The pigs, according to Lance Lowry, were the last straw.
This month's selection, a robust and bold red wine, is produced in the small town of Comfort, Texas, by the Bending Branch Winery. Their Texas Tannat combines a striking mélange of rich color, palate-pleasing tannin, and a balance of dark fruit and rustic earthiness, a well-rounded introduction to a wine made from a lesser-known grape.
Bending Branch Wnery Texas Tannat 2011.
We are entering into summer, a time of year that the rest of the country knows as one of the "four seasons," but what we Texans recognize as a months-long affair to be survived by engaging in one of the traditions we've perfected: backyard barbecues, pool parties, and imbibing cold drinks (doing all three at the same time is what we call the Texas Trifecta). As an assist, here are eight new Texas-made libations perfect for sipping all summer long.
Until last year, one of the few ways Texans living in New York could get a bottle of Shiner Bock, the popular craft beer from an 105-year-old brewery in Shiner, Texas, was to carry the beer back in their luggage. Or find a New York bar that had smuggled the beer into the city.
"Oh, my God, this is real."
Roughly ninety percent of the world's goods travel by sea. And many of those goods—like cars, grain, and electronics—travel through the Port of Houston, the nation's second largest port by tonnage. If you're driving on Interstate 10 towards Beaumont, the port is hard to miss; it sprawls across 25 miles of shoreline. And yet few have any insight into the journey a container of flatscreens, say, takes to arrive at Target.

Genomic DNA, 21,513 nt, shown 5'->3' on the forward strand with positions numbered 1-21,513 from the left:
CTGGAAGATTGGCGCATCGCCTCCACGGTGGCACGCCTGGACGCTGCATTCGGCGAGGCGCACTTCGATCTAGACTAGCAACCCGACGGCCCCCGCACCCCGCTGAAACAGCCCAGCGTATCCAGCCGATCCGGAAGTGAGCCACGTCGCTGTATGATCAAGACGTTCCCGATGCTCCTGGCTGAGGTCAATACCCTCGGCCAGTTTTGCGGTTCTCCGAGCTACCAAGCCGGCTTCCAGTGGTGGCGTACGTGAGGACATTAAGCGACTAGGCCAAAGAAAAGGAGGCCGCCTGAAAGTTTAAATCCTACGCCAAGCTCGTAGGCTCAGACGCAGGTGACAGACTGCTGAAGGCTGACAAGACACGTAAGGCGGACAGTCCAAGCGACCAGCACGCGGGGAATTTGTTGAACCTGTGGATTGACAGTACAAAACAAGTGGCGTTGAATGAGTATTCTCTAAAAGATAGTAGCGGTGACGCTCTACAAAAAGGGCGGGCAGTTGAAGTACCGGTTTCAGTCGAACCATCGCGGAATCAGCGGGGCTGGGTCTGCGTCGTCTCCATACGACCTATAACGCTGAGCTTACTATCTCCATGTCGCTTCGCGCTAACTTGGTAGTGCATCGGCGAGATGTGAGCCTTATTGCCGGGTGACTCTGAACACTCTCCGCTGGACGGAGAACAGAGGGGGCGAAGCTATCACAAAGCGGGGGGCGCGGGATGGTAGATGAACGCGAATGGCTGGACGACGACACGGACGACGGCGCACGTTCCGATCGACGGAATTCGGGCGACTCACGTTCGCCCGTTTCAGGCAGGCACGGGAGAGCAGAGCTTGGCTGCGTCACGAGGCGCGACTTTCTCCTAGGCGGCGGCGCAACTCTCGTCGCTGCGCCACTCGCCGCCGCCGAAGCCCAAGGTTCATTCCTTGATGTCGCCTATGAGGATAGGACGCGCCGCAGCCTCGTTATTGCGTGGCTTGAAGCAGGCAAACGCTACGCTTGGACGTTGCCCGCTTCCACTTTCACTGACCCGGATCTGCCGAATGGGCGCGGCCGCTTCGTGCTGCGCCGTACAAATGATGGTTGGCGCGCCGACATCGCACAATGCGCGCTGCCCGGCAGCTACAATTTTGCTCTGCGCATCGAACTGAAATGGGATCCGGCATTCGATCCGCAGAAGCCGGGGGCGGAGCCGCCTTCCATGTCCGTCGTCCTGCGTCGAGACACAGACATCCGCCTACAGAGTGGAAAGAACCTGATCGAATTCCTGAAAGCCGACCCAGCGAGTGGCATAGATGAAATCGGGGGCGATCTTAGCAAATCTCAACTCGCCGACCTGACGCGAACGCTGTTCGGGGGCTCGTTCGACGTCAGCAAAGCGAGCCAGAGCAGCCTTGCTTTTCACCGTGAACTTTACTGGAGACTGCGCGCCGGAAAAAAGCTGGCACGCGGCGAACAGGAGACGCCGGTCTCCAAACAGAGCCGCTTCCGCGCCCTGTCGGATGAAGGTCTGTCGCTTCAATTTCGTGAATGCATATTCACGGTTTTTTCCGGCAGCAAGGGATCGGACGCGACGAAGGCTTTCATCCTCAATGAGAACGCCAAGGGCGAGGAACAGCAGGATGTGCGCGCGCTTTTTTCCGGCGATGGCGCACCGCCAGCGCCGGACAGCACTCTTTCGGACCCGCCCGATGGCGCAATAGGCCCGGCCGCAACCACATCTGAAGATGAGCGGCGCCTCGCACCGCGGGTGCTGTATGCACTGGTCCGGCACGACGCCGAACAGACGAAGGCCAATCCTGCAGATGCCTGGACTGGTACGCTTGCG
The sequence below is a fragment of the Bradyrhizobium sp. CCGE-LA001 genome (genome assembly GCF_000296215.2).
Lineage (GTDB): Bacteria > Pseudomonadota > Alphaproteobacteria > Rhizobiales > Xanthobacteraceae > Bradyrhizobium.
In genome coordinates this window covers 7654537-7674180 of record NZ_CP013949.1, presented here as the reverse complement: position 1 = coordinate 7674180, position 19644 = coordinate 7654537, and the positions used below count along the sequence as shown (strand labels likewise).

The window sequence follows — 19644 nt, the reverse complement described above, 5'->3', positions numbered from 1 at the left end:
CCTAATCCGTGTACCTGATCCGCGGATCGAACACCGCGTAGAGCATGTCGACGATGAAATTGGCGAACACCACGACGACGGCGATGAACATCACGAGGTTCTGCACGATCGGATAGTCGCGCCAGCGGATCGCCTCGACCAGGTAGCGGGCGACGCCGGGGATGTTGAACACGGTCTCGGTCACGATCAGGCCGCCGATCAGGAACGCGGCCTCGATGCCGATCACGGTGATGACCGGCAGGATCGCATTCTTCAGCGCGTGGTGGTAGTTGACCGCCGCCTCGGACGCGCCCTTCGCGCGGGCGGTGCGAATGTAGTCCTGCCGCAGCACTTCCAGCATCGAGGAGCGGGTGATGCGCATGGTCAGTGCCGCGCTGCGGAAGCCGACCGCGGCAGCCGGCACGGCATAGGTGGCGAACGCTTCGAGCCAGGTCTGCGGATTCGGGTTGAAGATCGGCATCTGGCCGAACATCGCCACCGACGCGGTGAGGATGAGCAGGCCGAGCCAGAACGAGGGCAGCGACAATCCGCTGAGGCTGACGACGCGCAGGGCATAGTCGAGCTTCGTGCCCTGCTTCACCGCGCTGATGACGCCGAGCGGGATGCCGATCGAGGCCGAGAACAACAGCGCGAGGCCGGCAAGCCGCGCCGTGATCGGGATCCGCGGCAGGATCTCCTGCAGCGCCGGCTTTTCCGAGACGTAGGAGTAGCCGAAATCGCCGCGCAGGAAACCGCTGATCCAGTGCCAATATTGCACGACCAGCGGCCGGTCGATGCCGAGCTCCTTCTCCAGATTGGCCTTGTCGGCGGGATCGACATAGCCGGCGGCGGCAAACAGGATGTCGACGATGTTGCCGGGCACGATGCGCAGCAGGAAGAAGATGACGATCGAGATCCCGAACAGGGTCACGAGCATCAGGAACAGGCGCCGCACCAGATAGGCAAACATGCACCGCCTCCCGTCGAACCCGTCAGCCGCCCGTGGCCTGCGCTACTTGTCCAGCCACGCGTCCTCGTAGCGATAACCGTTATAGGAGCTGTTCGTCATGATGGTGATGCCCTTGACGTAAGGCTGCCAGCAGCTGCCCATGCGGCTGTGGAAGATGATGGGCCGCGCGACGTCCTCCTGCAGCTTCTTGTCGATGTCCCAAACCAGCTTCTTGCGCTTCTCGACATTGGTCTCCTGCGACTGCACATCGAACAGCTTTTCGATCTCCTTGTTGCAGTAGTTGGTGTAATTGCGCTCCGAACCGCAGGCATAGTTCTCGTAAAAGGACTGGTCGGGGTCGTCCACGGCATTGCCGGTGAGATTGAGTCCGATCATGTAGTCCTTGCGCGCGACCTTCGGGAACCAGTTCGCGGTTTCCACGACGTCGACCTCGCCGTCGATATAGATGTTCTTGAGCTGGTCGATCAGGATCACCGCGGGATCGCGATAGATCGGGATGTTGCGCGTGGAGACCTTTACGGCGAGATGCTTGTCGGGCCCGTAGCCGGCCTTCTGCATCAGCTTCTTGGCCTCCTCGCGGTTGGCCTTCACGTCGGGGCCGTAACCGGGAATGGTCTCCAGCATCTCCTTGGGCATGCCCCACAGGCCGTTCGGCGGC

Hundreds of people gathered recently along the banks of the Rio Grande for the second Voices From Both Sides festival held along the edge of Lajitas, Texas, and Paso Lajitas, in the Mexican state of Chihuahua.
Much like the rest of Texas, Dallas is enjoying a boom. Real estate prices are rising; huge corporations are relocating to the area; the Olympics may even come to town. But with great power and prosperity comes great responsibility—in this case to slake the thirst of a metropolis that is projected to double in size by 2060. For decades, local leadership has been lobbying to dam the Sulphur River in northeast Texas to provide the city with a much-needed new water source.